Maria Jane Taylor
|Maria Jane Dyer|
Maria Jane (Dyer) Taylor
16 January 1837|
British Straits Settlement of Malacca
23 July 1870 (aged 33)|
Maria Jane Dyer (16 January 1837 – 23 July 1870) was a British Protestant Christian missionary to China, and "Mother" of the China Inland Mission with her husband, founder James Hudson Taylor. She was a pioneer missionary and educator there for 12 years (from 1852–1860 and 1866–1870). In 1858, she married Taylor and was an invaluable assistant and influence to him. In her time with the CIM, she was instrumental in training single women to be missionaries in China, when opportunities for women to serve had been previously dependent on having a missionary husband.
British and Malaysian roots
Maria was the youngest daughter of the Rev. Samuel Dyer and his wife Maria Tarn of the London Missionary Society, who had been pioneer missionaries to the Chinese in Penang, Malaysia and Malacca, where she was born. Both of her parents died before she was ten. Maria was the second surviving daughter. Born in Malacca, she did not see England until she was two years old. Even then the stay was brief and she called China her home. Her father died while away at Macau in 1843 when Maria was only six years old. Her mother married again but she also died in the mission field at Penang in 1846. Maria and her brother and sister lived in England after the death of their parents. All three children were raised in England by their mother's brother and they all eventually dedicated their adult lives to missionary work in China.
Life in Ningbo
In 1853, aged 16, Maria traveled to China with her sister, Burella, and they lived and worked at a school for girls in Ningbo which was run by one of the first female missionaries to the Chinese, Mary Ann Aldersey, an old friend of their mother. It was there that she met and, in 1858, married Hudson Taylor, despite Aldersey's complete opposition.
Maria Taylor was better educated than her husband and from a different social background. Having spoken the Ningbo dialect fluently for several years, she was immediately able to start a small primary school. As a married couple, the Taylors also took care of an adopted boy named Tianxi in Ningbo in addition to five Chinese boys that Taylor was helping. They had a baby of their own that died late in 1858. Their first surviving child, Grace Dyer Taylor, was born in 1859. Shortly after she was born, the Taylors took over all of the operations at the hospital in Ningbo that had been run by Dr. William Parker. In addition to this, they cared for a young Chinese girl named Ensing and five other Chinese boys.
In 1860, the Taylors went to England so that Hudson could regain his health. But for Maria, China was still her home.
Their second child, a son, Herbert Hudson Taylor, was born in London in 1861. More children were born to the Taylors: Frederick Howard Taylor, 1862; Samuel Dyer Taylor, 1864; and Jane Dyer Taylor, 1865 (died at birth).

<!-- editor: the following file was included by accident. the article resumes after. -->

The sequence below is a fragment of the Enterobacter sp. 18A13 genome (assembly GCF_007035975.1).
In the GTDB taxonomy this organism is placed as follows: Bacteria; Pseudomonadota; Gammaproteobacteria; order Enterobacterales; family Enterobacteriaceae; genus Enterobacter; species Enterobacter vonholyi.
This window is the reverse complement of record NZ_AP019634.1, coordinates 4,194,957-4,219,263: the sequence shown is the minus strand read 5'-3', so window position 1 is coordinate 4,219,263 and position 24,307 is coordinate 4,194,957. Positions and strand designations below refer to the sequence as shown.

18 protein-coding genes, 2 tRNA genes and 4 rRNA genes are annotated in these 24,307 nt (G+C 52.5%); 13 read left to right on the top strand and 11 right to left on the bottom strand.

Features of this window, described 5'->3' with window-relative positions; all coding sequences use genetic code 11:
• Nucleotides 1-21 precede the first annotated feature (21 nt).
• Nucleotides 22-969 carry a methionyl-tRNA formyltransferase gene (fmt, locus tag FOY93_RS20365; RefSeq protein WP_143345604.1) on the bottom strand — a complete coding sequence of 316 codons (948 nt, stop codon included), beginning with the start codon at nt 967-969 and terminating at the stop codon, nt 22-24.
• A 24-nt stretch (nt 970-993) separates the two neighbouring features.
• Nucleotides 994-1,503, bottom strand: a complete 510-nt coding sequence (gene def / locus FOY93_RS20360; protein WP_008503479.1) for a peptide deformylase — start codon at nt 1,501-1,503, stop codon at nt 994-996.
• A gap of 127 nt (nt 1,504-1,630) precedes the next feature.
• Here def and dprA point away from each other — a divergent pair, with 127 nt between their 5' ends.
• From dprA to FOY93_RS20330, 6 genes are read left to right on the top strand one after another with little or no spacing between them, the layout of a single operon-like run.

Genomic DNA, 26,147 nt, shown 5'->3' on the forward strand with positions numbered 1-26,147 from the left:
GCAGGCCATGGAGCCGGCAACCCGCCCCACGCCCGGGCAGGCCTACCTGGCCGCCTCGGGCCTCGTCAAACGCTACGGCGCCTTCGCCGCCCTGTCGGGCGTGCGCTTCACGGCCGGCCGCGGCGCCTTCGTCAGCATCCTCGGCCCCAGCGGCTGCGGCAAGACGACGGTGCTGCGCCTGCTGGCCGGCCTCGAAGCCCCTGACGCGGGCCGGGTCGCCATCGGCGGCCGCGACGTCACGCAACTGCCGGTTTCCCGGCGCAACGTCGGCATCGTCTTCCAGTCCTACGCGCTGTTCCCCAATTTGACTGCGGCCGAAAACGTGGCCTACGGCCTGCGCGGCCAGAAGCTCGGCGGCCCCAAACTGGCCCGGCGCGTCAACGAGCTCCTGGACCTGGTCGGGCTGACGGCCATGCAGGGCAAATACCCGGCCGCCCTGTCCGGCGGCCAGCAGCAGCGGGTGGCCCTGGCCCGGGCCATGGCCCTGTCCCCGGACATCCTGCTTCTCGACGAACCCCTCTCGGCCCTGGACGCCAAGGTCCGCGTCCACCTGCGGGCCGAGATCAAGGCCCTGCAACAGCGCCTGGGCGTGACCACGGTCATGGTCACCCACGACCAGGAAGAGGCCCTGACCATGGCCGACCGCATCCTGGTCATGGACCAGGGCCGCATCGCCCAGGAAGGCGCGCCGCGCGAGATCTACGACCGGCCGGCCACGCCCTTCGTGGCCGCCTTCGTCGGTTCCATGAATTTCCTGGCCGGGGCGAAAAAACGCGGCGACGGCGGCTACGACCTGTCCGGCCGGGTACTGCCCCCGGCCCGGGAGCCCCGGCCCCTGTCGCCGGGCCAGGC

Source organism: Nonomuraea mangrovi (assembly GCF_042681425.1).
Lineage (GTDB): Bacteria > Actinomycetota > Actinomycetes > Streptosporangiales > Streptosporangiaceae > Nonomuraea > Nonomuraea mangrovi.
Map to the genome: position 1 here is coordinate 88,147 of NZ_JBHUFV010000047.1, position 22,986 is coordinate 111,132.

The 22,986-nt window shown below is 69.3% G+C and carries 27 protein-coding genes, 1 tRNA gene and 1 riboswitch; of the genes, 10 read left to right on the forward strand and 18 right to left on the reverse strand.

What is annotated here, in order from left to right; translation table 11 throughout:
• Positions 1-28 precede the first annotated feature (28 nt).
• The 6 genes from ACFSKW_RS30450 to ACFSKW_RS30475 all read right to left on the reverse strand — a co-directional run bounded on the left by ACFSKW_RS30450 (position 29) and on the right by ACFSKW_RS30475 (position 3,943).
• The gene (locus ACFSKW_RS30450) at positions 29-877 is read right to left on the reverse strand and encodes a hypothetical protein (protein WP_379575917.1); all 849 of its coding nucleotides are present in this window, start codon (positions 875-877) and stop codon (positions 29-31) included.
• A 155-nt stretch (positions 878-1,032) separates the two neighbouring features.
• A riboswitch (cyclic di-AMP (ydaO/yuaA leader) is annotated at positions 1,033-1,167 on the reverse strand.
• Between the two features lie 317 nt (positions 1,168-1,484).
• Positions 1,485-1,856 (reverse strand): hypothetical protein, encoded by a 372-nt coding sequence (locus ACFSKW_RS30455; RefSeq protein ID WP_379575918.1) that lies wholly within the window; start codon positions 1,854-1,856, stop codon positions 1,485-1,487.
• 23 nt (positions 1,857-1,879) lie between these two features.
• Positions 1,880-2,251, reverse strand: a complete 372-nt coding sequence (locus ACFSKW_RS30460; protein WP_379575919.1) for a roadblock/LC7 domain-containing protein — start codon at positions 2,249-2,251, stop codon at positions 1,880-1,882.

In London, Maria helped Hudson to write China's Spiritual Need and Claims, which had an enormous impact on Christian missions in the 19th Century.
Return to China
On 26 May 1866, after over five years of working in England, Maria and Hudson Taylor and their four children set sail for China with their new team of missionaries, the Lammermuir Party, aboard the Lammermuir (clipper). A four-month voyage was considered speedy at the time. While in the South China Sea and also the Pacific Ocean, the ship was nearly sunk but survived 2 typhoons. They arrived safely in Shanghai on 30 September 1866.
The arrival of the largest party of missionaries ever sent to China – as well as their intent to be dressed in native clothing – gave the foreign settlement in Shanghai much to talk about and some criticism began for the young China Inland Mission. The party donned Chinese clothing, notwithstanding – even the women missionaries (Maria for the first time) – which was deemed semi-scandalous by some Europeans. They traveled down the Grand Canal to make the first settlement in the war-torn city of Hangzhou. Another daughter was born to them in China (Maria Hudson Taylor).
Their eldest daughter, Grace, died during their first year in China. Maria felt the loss deeply, and poured out her emotions in poetry, as she had done earlier in life after the death of her parents.
Amid the struggle of the first year back in China, she wrote:
|“||As to the harsh judgings of the world, or the more painful misunderstandings of Christian brethren, I generally feel that the best plan is to go on with our work and leave God to vindicate our cause.||”|
When young women CIM missionary recruits arrived to join the work in China, Maria was able to train them in understanding Chinese, adaptation to Chinese culture, and missionary work.
With 1868 brought another child (Charles Edward Taylor) into the Taylor family, and, in 1870, Hudson and Maria made the difficult decision to send their older three surviving children (Bertie, Freddie, and Maria – Samuel died earlier that year) home to England. That same year, Noel was born, though he died of malnutrition and deprivation two weeks later due to Maria's inability to nurse him. Maria died several days later at their home in Zhenjiang, with the official cause of death being cholera. The small Protestant cemetery where she was buried in Zhenjiang was where Hudson wanted to be laid to rest as well. He followed her there in 1905. The cemetery itself was destroyed during the Chinese Cultural Revolution by Red Guards in China as part of the Destruction of the Four Olds campaign. Today there are industrial buildings over the site.
Maria's death shook Hudson Taylor deeply, and in 1871 with his own health deteriorating, he returned to England to recuperate and take care of business items involved with the mission work.
Of Maria's and Hudson's nine children, three died at birth and two in childhood. The four who reached adulthood all later became missionaries with the China Inland Mission. In 1897 Hudson's & Maria's only surviving daughter, Maria Hudson Taylor, the wife of John Joseph Coulthard, died in Wenzhou, leaving four little children and her husband in sorrow. She had been instrumental in leading many Chinese women to Christianity during her short life.
Her marker read:
SACRED TO THE MEMORY OF MARIA JANE,
THE BELOVED WIFE OF THE REV. J. HUDSON TAYLOR,
OF THE CHINA INLAND MISSION,
AND DAUGHTER OF THE LATE REV. SAMUEL DYER OF PENANG.
SHE WAS BORN IN MALACCA JAN. 16TH 1837,
ARRIVED IN CHINA IN 1852,
AND FELL ASLEEP IN JESUS IN CHINKIANG JULY 23RD 1870.